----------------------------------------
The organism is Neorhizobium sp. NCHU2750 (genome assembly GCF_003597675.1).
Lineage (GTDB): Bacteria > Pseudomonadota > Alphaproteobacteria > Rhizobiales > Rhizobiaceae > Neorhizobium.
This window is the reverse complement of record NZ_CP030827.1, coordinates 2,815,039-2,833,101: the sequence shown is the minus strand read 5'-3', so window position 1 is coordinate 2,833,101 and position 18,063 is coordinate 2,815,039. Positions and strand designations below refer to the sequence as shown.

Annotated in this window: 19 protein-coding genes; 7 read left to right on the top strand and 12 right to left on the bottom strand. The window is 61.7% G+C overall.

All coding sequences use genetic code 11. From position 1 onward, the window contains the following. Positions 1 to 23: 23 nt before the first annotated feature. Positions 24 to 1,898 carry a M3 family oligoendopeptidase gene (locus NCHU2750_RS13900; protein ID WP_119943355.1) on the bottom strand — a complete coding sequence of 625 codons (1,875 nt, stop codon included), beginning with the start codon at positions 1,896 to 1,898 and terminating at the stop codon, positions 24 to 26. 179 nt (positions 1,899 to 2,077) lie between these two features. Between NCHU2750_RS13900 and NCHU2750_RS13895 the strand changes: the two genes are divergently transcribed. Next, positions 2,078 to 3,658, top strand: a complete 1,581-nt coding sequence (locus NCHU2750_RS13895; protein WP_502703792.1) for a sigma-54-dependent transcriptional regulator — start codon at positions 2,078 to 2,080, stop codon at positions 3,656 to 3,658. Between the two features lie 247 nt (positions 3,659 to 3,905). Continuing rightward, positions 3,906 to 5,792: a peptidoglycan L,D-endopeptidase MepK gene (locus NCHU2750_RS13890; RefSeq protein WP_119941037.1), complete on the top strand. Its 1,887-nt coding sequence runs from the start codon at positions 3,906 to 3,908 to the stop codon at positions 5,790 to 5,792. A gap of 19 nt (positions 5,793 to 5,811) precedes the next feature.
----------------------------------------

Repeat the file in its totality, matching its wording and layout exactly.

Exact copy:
The organism is Neorhizobium sp. NCHU2750 (genome assembly GCF_003597675.1).
Lineage (GTDB): Bacteria > Pseudomonadota > Alphaproteobacteria > Rhizobiales > Rhizobiaceae > Neorhizobium.
This window is the reverse complement of record NZ_CP030827.1, coordinates 2,815,039-2,833,101: the sequence shown is the minus strand read 5'-3', so window position 1 is coordinate 2,833,101 and position 18,063 is coordinate 2,815,039. Positions and strand designations below refer to the sequence as shown.

Annotated in this window: 19 protein-coding genes; 7 read left to right on the top strand and 12 right to left on the bottom strand. The window is 61.7% G+C overall.

All coding sequences use genetic code 11. From position 1 onward, the window contains the following. Positions 1 to 23: 23 nt before the first annotated feature. Positions 24 to 1,898 carry a M3 family oligoendopeptidase gene (locus NCHU2750_RS13900; protein ID WP_119943355.1) on the bottom strand — a complete coding sequence of 625 codons (1,875 nt, stop codon included), beginning with the start codon at positions 1,896 to 1,898 and terminating at the stop codon, positions 24 to 26. 179 nt (positions 1,899 to 2,077) lie between these two features. Between NCHU2750_RS13900 and NCHU2750_RS13895 the strand changes: the two genes are divergently transcribed. Next, positions 2,078 to 3,658, top strand: a complete 1,581-nt coding sequence (locus NCHU2750_RS13895; protein WP_502703792.1) for a sigma-54-dependent transcriptional regulator — start codon at positions 2,078 to 2,080, stop codon at positions 3,656 to 3,658. Between the two features lie 247 nt (positions 3,659 to 3,905). Continuing rightward, positions 3,906 to 5,792: a peptidoglycan L,D-endopeptidase MepK gene (locus NCHU2750_RS13890; RefSeq protein WP_119941037.1), complete on the top strand. Its 1,887-nt coding sequence runs from the start codon at positions 3,906 to 3,908 to the stop codon at positions 5,790 to 5,792. A gap of 19 nt (positions 5,793 to 5,811) precedes the next feature.